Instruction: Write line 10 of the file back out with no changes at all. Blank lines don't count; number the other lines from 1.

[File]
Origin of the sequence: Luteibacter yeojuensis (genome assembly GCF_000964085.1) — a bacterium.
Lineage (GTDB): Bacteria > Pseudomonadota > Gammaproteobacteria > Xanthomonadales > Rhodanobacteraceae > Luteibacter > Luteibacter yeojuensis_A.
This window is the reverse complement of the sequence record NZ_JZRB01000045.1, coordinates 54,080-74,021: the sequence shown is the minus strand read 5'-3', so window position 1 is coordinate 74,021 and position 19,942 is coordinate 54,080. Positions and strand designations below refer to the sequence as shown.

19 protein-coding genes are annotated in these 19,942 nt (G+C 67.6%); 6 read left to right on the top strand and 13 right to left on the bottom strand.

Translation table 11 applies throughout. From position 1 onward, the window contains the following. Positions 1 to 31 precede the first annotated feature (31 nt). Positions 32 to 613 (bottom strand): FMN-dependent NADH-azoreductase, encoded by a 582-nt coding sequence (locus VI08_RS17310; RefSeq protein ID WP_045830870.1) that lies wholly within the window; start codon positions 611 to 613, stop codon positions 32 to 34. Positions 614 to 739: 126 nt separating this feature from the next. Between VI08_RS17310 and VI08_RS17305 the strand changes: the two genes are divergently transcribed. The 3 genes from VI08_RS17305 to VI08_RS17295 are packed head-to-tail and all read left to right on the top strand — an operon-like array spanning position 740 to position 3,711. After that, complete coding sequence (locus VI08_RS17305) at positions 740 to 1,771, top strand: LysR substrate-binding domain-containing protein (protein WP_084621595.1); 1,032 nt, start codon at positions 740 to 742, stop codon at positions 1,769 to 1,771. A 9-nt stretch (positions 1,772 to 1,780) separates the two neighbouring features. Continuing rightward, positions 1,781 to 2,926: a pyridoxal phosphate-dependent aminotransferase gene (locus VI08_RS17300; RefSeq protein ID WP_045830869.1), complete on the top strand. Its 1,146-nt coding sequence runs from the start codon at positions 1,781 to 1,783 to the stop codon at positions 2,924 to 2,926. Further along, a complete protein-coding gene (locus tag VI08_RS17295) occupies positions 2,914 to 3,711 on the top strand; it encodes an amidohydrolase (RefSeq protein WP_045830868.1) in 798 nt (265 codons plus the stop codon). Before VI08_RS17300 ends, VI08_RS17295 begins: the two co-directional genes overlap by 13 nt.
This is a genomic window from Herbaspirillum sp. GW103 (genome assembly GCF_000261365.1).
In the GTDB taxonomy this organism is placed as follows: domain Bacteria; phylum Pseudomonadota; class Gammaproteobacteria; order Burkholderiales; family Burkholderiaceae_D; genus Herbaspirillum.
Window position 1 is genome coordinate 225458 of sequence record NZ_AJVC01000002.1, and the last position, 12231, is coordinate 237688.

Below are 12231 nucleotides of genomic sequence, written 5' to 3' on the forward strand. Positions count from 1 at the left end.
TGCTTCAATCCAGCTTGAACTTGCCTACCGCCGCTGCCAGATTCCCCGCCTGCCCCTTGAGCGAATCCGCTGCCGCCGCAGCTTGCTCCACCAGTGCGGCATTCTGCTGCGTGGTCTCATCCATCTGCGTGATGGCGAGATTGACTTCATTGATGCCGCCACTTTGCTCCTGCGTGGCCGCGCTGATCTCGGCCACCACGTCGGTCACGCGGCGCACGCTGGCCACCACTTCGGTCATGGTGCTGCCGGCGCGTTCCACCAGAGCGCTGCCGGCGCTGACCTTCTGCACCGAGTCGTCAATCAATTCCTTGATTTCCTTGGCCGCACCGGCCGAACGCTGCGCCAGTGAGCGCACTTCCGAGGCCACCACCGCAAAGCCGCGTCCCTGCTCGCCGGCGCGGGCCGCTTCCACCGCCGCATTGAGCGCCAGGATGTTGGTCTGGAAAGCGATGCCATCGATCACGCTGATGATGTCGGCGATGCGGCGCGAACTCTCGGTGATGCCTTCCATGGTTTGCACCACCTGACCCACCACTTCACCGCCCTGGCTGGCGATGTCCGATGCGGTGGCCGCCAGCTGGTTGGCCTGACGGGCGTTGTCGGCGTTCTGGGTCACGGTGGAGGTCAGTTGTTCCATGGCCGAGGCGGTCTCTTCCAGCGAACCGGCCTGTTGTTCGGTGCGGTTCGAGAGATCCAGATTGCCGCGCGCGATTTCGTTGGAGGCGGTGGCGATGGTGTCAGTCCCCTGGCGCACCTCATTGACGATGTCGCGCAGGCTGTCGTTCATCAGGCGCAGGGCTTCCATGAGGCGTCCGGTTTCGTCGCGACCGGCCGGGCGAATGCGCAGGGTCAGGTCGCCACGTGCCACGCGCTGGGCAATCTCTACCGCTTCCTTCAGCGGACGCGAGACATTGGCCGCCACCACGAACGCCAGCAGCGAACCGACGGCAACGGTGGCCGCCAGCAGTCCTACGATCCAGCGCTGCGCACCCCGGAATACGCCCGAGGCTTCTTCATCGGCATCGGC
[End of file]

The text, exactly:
TGCTTCAATCCAGCTTGAACTTGCCTACCGCCGCTGCCAGATTCCCCGCCTGCCCCTTGAGCGAATCCGCTGCCGCCGCAGCTTGCTCCACCAGTGCGGCATTCTGCTGCGTGGTCTCATCCATCTGCGTGATGGCGAGATTGACTTCATTGATGCCGCCACTTTGCTCCTGCGTGGCCGCGCTGATCTCGGCCACCACGTCGGTCACGCGGCGCACGCTGGCCACCACTTCGGTCATGGTGCTGCCGGCGCGTTCCACCAGAGCGCTGCCGGCGCTGACCTTCTGCACCGAGTCGTCAATCAATTCCTTGATTTCCTTGGCCGCACCGGCCGAACGCTGCGCCAGTGAGCGCACTTCCGAGGCCACCACCGCAAAGCCGCGTCCCTGCTCGCCGGCGCGGGCCGCTTCCACCGCCGCATTGAGCGCCAGGATGTTGGTCTGGAAAGCGATGCCATCGATCACGCTGATGATGTCGGCGATGCGGCGCGAACTCTCGGTGATGCCTTCCATGGTTTGCACCACCTGACCCACCACTTCACCGCCCTGGCTGGCGATGTCCGATGCGGTGGCCGCCAGCTGGTTGGCCTGACGGGCGTTGTCGGCGTTCTGGGTCACGGTGGAGGTCAGTTGTTCCATGGCCGAGGCGGTCTCTTCCAGCGAACCGGCCTGTTGTTCGGTGCGGTTCGAGAGATCCAGATTGCCGCGCGCGATTTCGTTGGAGGCGGTGGCGATGGTGTCAGTCCCCTGGCGCACCTCATTGACGATGTCGCGCAGGCTGTCGTTCATCAGGCGCAGGGCTTCCATGAGGCGTCCGGTTTCGTCGCGACCGGCCGGGCGAATGCGCAGGGTCAGGTCGCCACGTGCCACGCGCTGGGCAATCTCTACCGCTTCCTTCAGCGGACGCGAGACATTGGCCGCCACCACGAACGCCAGCAGCGAACCGACGGCAACGGTGGCCGCCAGCAGTCCTACGATCCAGCGCTGCGCACCCCGGAATACGCCCGAGGCTTCTTCATCGGCATCGGC